On Sunday, Dec. 2, thousands of Hungarians stood united against anti-Semitism at a protest rally in Budapest. Politicians from the ruling and opposition parties were there, too, speaking up against the controversial remarks by MP Márton Gyöngyösi, a member of the far-right party Jobbik , which has nearly 17 percent of the seats in the Hungarian Parliament. Gyöngyösi, on Nov.26, called  “for Jews to be registered on lists as threats to national security .”
This was the second such rally. The first one  took place on Nov. 27, but was nowhere near as numerous, with just a few hundred people attending.
A foundation called All Together For Jerusalem  had organized the Dec. 2 protest  [hu], which, according to Reuters, drew around 10,000 people. (For the sake of comparison, according to the Hungarian police's estimates  [hu], on the National Holiday in October, ca. 150,000 attended the government-organized event, 20,000 showed up for the citizen movement's protest, and a couple of thousand people came to the far-right party's rally.)
Gyöngyösi later apologized for his remarks, but the public debate on the far right gaining more and more support in Hungary has been re-opened – and, to some extent, it has united the Hungarian nation.
Kopó of Koppány mondja blog wrote  [hu] that this was the end of Jobbik playing it nice in the Parliament:
[…] If he [Gyöngyösi] wasn't a Nazi, he wouldn't say anything like this. If Jobbik wasn't a Nazi party, they would hoot him, or at least distance themselves from him, and disqualify him from the party. But this didn't happen. Because Márton Gyöngyösi is a Nazi, and Jobbik is a Nazi party. […]
Balázs Böcskei of the Institute for a Democratic Alternative (IDEA ) wondered in a post on his blog  [hu] why none of the 386 MPs left the room when “the darkness drenched them” (i.e., when Gyöngyösi was making his notorious statements).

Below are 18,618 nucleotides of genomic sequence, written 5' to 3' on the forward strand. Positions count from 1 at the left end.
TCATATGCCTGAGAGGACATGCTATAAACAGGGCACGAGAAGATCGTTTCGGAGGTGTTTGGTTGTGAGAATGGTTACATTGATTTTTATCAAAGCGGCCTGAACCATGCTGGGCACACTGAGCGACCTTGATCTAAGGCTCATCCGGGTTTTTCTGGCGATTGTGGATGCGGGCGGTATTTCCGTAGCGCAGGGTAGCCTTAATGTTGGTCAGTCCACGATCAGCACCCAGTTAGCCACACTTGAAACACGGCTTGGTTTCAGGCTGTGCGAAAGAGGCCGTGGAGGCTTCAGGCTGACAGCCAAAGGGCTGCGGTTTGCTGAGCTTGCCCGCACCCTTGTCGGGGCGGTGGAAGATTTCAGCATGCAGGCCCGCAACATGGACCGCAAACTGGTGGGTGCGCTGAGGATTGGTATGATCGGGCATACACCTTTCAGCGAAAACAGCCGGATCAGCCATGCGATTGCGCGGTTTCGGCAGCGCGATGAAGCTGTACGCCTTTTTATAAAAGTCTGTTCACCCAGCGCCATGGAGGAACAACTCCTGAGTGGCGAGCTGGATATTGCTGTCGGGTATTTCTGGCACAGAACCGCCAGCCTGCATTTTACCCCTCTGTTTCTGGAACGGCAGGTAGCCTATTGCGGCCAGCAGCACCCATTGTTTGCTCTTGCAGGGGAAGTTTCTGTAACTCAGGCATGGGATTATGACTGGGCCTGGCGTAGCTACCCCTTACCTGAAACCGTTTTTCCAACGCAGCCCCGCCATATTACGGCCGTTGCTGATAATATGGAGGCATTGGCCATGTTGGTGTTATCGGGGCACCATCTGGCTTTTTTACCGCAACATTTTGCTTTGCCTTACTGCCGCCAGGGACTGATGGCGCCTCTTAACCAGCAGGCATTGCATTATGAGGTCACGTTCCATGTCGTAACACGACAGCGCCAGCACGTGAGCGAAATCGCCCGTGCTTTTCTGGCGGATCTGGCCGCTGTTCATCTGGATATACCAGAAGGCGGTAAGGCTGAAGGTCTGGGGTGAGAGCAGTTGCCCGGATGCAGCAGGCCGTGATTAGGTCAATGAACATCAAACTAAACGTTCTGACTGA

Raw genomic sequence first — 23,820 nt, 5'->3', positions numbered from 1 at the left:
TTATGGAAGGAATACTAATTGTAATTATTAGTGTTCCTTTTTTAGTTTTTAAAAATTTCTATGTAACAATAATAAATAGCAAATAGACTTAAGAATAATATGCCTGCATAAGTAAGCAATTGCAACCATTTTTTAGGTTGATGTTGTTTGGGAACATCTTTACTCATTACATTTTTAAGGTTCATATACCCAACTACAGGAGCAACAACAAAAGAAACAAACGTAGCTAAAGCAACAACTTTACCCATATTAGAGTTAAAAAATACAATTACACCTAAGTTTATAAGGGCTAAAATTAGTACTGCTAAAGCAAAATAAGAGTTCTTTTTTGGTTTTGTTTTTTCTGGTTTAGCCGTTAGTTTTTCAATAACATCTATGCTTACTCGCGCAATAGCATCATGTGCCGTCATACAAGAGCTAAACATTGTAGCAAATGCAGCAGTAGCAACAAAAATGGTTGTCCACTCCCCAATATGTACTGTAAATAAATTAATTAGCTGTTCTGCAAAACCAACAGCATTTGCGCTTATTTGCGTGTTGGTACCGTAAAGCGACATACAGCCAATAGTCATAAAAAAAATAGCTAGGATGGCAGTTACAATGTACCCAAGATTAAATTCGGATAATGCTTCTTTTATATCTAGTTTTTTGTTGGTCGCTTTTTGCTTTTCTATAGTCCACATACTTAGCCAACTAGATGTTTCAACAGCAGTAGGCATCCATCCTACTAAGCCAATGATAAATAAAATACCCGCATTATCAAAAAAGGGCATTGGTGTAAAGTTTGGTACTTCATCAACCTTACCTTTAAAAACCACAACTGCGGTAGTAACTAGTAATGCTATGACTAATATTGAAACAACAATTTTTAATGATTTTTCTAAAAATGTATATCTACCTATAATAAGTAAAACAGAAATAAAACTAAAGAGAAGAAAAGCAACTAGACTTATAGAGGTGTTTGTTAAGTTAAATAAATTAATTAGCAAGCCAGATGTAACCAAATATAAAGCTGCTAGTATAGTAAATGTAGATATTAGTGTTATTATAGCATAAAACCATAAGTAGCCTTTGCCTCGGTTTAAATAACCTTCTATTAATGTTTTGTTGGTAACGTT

Hungarian Spectrum wrote that on Nov. 27, one day after the incident, four MPs , including the presiding speaker, protested in the Parliament by wearing yellow Stars of David on their clothes – and so did some of the protesters outside, at the rally  that took place that same day, as well as during the Dec. 2 rally.
At the Dec. 2 rally, the following politicians addressed the crowd: the current faction leader of the governing conservative Fidesz Party, Antal Rogán; the former ‘acting PM’ Gordon Bajnai ; and the Socialist Party's chairman, Attila Mesterházy . The largest Hungarian online citizen movement, ‘One Million for the Freedom of Press in Hungary’ [hu , en ], noted on their blog  [hu] that the time had come for Hungarians to think over the situation in the country:
[…] The joint protest is a good opportunity to express not only our indignation and the deep denouncement of the Nazi speech revoking the darkest times, but also a chance to ask ourselves this question: why and how has Hungary got so far that today the educated world is a shocked observer of what's going on in the Parliament in Budapest. […]
The bloggers of Kettős Mérce pointed out  [hu] that the speakers hardly talked about the issues concerning Roma or LGBTQ people in Hungary. The bloggers also suggested to put the blame for the current situation in the country on all political parties:
[…] And though many sentences have been said about what kind of mistakes committed by the Hungarian right wing and the conservatives resulted in Hungary getting this far; it was sad that the mistakes of the Hungarian left wing and the liberals have hardly been mentioned. Yet they share the responsibility!
If next time someone is protesting against discrimination and fascism, we hope these things will come to their minds, so then we will have a chance to attend an even better protest.